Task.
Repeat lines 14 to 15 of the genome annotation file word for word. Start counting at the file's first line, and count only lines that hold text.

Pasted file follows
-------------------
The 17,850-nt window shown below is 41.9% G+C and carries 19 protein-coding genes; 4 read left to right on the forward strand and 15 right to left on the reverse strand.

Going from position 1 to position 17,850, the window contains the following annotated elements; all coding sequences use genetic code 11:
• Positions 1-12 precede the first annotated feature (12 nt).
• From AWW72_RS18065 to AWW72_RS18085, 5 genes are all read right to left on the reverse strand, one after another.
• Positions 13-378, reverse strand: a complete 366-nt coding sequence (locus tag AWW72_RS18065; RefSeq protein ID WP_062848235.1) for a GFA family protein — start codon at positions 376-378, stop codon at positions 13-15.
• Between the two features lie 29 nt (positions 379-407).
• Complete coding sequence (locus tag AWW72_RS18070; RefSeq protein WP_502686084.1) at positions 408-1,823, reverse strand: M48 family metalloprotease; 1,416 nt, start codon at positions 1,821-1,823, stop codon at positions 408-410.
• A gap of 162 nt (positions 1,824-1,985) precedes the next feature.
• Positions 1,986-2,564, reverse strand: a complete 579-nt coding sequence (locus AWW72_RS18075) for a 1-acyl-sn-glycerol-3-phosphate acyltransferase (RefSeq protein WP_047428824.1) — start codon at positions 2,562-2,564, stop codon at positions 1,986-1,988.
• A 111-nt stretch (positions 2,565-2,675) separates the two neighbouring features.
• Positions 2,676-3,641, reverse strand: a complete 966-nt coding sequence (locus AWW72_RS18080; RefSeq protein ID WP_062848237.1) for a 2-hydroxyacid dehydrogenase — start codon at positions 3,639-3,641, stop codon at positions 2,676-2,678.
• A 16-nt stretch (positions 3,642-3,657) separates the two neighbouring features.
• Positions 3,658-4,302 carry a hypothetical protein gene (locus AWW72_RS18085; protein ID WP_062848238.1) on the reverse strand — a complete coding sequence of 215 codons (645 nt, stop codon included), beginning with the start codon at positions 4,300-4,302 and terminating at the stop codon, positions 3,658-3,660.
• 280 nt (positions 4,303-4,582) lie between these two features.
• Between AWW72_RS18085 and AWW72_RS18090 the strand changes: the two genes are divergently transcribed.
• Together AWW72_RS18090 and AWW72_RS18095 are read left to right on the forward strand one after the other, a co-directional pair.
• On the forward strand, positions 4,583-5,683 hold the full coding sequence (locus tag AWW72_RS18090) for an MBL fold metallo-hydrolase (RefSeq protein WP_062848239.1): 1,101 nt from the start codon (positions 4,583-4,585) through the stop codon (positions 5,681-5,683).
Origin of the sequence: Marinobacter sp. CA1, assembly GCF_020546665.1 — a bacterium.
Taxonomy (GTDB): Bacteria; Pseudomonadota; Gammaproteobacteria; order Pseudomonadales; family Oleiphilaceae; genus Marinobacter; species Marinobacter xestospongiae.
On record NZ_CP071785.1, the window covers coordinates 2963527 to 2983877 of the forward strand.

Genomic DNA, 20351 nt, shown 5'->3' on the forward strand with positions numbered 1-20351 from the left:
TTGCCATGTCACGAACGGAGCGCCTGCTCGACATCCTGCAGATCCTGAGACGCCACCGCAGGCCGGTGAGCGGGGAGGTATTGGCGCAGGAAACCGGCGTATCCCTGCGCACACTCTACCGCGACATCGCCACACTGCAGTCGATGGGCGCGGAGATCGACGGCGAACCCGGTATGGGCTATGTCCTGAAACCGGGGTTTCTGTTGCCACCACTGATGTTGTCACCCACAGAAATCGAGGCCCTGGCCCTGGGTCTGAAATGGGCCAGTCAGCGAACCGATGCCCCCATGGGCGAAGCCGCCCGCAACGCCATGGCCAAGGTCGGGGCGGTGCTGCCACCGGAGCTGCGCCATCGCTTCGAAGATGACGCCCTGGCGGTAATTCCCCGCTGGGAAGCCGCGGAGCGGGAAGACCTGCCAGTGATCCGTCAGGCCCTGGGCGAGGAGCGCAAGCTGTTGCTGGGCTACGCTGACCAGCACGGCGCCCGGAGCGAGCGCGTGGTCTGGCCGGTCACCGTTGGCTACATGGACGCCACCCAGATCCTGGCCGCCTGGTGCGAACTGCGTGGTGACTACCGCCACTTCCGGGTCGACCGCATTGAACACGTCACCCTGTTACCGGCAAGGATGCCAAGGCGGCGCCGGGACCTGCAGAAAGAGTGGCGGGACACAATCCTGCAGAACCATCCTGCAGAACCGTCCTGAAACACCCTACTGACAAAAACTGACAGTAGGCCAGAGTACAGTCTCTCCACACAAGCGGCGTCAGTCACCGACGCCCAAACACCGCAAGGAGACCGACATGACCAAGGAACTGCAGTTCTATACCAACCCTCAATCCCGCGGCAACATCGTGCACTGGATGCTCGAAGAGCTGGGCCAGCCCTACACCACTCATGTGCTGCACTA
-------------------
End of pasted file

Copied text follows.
• 280 nt (positions 4,303-4,582) lie between these two features.
• Between AWW72_RS18085 and AWW72_RS18090 the strand changes: the two genes are divergently transcribed.